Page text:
Amid escalating tensions between Moscow and the West over Ukraine, Russian President Vladimir Putin paid an official visit to China to finalize the negotiations over a new $80 billion natural gas agreement. On February 4, Gazprom signed an agreement with China National Petroleum Corporation (CNPC) to supply Russian gas to China via the Far Eastern route for the next 25 years, which will boost Russian gas volumes to China by an extra 10 billion cubic meters (bcm) a year.

Unlike the previous Russia-China gas agreement on the Power of Siberia pipeline, which is being built for the last five years, the new agreement does not entail the construction of an additional pipeline network. Although the Western media dubbed this agreement unexpected, the negotiations over the agreement lasted six years and resulted in the signing of memoranda of understanding in 2015 and 2017, respectively. Russia has long aimed to capitalize on its vast hydrocarbon resources to cater to China’s increasing liquefied natural gas (LNG) demand. The agreement was signed at a time of an uneasy geopolitical situation between the U.S. and Russia over Ukraine, which prepares for the full-scale war with Russia. In this vein, it is significant that the new gas agreement was settled in euros in an effort by both Moscow and Beijing to diversify away from trade in U.S. dollars.

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Beijing’s Long Road to the Gulf Region (Baku Dialogues; Spring 2021)

Baku Dialogues; Issue: 4. Spring 2021

Baku Dialogues; Issue: 4. Spring 2021

Energy cooperation has been a key aspect of growing bilateral cooper­ation between China and the Arab states of the Gulf region for the past several years. Since 1996, China has become a net importer of crude oil and, as the second‑largest en­ergy consumer in the world after the United States, is now the third‑largest importer of oil after the United States and Japan. Therefore, it should not come as a surprise that China is eying a deep and strategic partnership with the states of a re­gion that sits on top of the world’s largest proven crude oil and natural gas reserves.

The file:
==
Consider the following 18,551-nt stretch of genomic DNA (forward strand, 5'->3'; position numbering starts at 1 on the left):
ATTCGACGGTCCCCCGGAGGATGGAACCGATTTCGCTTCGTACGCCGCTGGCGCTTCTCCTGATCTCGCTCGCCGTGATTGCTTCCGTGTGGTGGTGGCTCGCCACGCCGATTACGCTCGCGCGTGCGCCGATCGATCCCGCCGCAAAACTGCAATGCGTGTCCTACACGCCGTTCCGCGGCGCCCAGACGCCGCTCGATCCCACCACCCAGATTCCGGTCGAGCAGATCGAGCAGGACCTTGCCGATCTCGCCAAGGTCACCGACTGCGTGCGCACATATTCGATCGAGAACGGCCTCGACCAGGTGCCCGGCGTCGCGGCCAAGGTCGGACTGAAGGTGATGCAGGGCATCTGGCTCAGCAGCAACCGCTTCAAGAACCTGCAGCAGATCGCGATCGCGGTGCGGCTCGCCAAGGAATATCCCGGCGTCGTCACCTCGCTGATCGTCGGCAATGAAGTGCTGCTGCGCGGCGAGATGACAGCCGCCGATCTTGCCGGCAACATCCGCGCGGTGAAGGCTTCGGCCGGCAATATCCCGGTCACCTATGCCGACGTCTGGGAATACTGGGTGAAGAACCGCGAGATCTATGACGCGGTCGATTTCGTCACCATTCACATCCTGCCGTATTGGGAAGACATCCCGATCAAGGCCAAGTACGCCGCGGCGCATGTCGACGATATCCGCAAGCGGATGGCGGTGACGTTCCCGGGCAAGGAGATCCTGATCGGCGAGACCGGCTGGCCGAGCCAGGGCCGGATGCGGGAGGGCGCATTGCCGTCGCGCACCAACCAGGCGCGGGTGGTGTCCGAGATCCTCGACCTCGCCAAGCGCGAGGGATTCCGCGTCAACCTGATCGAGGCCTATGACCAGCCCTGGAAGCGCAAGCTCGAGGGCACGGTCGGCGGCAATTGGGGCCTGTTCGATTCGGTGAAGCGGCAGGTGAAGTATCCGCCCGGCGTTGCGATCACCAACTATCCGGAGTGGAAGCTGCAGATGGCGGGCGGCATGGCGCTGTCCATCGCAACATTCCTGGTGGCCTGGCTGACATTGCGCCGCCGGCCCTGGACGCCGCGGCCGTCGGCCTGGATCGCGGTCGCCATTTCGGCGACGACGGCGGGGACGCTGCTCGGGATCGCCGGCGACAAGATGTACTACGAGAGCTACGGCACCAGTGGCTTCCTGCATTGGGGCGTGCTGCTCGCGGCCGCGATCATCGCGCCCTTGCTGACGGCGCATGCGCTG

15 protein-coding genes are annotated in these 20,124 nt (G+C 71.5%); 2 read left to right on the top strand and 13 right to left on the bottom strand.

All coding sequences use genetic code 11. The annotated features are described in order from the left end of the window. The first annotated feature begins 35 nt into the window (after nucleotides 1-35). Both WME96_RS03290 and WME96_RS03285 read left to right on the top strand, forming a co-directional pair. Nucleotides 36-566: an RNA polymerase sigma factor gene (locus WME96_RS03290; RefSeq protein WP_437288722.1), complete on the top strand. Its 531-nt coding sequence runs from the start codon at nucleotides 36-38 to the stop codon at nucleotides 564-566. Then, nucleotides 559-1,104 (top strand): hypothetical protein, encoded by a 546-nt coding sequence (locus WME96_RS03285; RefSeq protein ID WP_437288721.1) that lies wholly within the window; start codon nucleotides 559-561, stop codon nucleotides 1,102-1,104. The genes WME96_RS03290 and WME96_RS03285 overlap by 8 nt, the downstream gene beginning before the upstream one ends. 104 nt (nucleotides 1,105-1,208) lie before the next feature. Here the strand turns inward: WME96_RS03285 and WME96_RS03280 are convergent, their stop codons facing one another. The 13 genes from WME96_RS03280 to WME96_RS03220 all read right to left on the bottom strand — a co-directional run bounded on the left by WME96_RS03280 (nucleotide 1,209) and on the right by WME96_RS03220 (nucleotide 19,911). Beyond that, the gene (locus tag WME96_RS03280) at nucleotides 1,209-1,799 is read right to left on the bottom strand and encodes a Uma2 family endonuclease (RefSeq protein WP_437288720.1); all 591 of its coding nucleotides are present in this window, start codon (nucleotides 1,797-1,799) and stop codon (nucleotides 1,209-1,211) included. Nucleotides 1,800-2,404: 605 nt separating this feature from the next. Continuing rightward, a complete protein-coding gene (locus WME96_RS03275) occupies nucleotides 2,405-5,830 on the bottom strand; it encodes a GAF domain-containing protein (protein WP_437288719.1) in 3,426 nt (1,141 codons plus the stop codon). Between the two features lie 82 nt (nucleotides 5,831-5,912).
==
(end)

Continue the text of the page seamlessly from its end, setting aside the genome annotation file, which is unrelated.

The deepening political and economic cooperation between China and the member states of the Gulf Cooperation Council (GCC) has received increasing atten­tion from the region’s more estab­lished strategic players: foremost the United States, but also the UK as well as the EU and some of its member states. Indeed, the region’s apparent geopolitical challenges— such as the American withdrawal from the Middle East, the escalation of sectarian wars in the region, the outbreak and development of the Syrian conflict followed by the spread of Islamic radicalism and similar threats—have encouraged the Arab states in the Gulf (as well as Iran) to look more to the East for new reliable partners. This has pro­vided China with an opportunity to obtain a foothold in the region, which sits adjacent to the Silk Road region and is therefore of signifi­cant and lasting interest to readers of Baku Dialogues. Continue reading

Searching for the right formula for South Caucasus regional co-operation

President Erdogan’s initiative for a 3 + 3 regional co-operation format in the South Caucasus offers the possibility of opening up the region through an extensive network of land corridors. Not everyone has welcomed the initiative, but the prospect of turning a fragile region into a beacon of stability after a long period of instability and violence is a worthy aspiration, argues Fuad Shahbazov in this op-ed for